Tuesday, January 8, 2008

Trade-Offs Are Everywhere...

Today in class we discussed the first chapter of Harold Winter's Trade-Offs, which explains how economists evaluate social policy. The three step process is as follows:
  1. Identify theoretical trade-offs, in other words, what are the cost and benefits of the policy?
  2. Empirically measure the costs and benefits, and
  3. Recommend policy
As a motivating example, I asked the students in the class what would be the costs and benefits of having a death penalty (which was a bit disconcerting--benefits of the death penalty?). However, this was designed to get the students into EconoMode and ignore any moral implications of said policy. I like to think that appropriate economic analysis of policy requires one to be somewhat detached from the issues at hand (e.g. the value of life estimates after 9/11 come to mind). The students came up with a fairly long list of costs and benefits and saw first hand how these issues are examined.

We then talked about what is the objective of policy. In this course we are concerned with social welfare maximization. In plain English, we put a dollar value on the benefits and costs and choose the policy with the largest spread between the two.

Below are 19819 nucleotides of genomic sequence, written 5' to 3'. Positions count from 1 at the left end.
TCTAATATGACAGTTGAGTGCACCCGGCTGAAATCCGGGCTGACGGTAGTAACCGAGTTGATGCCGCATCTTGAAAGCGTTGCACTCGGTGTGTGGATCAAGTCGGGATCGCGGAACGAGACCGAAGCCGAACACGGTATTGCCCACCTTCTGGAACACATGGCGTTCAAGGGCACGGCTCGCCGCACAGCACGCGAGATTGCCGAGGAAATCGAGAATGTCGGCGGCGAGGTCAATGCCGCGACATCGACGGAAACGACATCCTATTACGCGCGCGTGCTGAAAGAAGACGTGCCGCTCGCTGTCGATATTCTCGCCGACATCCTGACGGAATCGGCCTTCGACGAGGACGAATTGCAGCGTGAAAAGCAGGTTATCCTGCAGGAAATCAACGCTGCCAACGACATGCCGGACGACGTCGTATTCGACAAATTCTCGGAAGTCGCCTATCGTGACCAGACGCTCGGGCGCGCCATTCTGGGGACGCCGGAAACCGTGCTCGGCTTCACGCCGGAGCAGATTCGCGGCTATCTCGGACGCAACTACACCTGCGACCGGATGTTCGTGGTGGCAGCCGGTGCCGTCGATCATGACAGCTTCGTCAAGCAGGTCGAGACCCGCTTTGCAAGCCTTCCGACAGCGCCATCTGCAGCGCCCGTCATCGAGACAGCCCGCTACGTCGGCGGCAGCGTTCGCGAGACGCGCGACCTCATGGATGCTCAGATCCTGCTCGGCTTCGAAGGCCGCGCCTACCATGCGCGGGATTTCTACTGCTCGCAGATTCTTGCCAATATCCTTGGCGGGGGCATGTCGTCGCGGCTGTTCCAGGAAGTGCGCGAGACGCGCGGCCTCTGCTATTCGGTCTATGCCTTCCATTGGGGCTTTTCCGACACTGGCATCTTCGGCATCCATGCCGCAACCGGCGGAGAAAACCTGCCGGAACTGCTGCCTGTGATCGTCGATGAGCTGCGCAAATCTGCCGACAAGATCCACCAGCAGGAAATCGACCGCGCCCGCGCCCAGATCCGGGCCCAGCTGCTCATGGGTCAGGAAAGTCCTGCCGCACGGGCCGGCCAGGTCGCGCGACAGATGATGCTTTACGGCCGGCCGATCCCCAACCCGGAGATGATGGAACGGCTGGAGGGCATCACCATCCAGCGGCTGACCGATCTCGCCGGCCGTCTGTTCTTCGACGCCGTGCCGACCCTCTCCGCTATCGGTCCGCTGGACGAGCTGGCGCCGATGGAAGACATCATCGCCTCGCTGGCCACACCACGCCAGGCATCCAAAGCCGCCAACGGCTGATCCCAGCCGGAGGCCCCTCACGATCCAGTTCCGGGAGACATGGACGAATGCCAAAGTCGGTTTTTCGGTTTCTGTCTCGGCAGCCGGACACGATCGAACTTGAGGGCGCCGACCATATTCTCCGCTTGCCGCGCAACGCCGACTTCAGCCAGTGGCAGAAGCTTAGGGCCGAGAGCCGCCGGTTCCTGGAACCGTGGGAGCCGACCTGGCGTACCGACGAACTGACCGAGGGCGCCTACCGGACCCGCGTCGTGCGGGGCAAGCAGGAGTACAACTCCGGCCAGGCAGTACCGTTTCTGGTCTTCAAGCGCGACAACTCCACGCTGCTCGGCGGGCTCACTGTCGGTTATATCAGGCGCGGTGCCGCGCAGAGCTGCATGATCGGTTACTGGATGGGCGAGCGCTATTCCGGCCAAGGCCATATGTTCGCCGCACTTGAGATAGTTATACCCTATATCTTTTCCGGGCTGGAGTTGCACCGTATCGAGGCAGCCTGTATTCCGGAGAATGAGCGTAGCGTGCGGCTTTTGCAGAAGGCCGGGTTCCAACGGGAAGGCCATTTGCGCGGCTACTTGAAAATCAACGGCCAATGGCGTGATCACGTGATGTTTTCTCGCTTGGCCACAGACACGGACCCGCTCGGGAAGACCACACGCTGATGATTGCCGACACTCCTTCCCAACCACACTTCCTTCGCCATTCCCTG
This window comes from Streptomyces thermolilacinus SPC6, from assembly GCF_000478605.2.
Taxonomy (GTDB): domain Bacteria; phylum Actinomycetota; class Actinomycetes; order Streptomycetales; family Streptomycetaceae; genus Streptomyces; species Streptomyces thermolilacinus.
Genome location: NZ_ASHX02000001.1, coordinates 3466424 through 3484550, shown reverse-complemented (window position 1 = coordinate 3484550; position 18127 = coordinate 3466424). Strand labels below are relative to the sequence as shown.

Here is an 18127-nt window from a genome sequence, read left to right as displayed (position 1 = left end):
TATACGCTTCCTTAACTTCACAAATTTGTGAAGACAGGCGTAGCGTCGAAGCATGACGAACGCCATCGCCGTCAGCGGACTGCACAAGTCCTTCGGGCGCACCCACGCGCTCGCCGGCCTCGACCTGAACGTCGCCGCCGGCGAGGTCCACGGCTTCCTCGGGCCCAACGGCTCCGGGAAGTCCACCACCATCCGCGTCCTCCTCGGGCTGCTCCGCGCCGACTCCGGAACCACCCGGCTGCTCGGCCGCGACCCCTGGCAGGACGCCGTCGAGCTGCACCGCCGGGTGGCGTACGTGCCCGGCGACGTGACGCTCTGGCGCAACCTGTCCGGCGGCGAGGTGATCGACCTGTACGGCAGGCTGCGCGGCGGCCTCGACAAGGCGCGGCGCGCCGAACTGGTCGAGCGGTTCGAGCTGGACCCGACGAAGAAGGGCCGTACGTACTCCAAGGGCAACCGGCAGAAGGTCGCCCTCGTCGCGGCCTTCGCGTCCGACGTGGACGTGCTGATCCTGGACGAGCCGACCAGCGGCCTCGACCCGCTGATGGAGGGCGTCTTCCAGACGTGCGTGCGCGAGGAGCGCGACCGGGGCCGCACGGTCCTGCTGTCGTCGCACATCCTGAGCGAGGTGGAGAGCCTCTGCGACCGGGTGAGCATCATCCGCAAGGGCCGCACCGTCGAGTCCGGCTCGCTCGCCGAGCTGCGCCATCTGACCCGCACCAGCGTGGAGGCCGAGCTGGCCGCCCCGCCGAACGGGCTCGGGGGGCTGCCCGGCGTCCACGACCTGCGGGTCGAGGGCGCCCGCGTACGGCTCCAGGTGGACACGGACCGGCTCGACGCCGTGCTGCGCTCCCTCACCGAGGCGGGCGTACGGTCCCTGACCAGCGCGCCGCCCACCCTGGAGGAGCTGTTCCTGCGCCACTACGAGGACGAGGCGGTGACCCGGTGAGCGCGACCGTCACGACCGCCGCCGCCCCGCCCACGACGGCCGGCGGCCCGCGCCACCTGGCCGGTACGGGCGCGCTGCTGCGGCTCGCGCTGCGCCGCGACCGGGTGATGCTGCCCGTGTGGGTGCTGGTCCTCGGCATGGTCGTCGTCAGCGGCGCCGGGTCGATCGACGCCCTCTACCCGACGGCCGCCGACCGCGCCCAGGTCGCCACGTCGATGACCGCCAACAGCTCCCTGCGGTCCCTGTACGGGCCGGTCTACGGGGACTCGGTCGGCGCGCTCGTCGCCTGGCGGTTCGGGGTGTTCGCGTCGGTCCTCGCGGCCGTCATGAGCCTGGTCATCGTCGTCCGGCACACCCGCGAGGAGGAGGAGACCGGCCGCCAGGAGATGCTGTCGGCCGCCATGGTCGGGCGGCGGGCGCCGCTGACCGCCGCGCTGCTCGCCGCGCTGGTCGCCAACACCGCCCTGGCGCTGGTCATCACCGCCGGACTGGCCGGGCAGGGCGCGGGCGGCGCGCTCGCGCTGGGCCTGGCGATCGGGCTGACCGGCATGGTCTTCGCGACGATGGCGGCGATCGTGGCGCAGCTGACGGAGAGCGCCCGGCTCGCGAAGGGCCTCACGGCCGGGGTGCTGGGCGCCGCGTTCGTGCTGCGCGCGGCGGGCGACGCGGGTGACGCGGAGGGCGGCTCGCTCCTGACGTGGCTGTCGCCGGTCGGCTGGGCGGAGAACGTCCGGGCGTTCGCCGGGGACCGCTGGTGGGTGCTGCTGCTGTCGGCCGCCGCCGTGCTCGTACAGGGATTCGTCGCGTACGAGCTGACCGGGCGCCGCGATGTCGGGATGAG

This brings up an interesting issue: what is the appropriate social welfare function? Is making the pie as large as possible the best objective? What about the policy preferences of a dictator? The point is that this exercise is a subjective one, and that a lot of debates about policy are amongst people who have different welfare functions in mind (e.g. death penalty opponents who value life above all else). This is not to say that any one particular welfare function is correct, but that the one we will use is social welfare maximization.

Finally, we discussed trade-offs in social policy, i.e. the idea that there are no perfect solutions and that any proposed policy will have costs and benefits.

Questions for discussion:

  1. Are individuals who leave from relatively restrictive governments revealing a preference for a particular social welfare function? For example, more people leave Cuba for the United States than vice-versa. Does this reveal a preference for the type of policy making occurring in the Unites States versus the type of policy making occurring in Cuba? Discuss.
  2. Suppose an automobile that was perfectly non-polluting was introduced to the market. Would this be beneficial for the environment? Discuss.
  3. Assume we have taken the three steps in evaluating policy and have made a recommendation. Does this mean (from a public choice perspective) that there are no further issues involved? Discuss.

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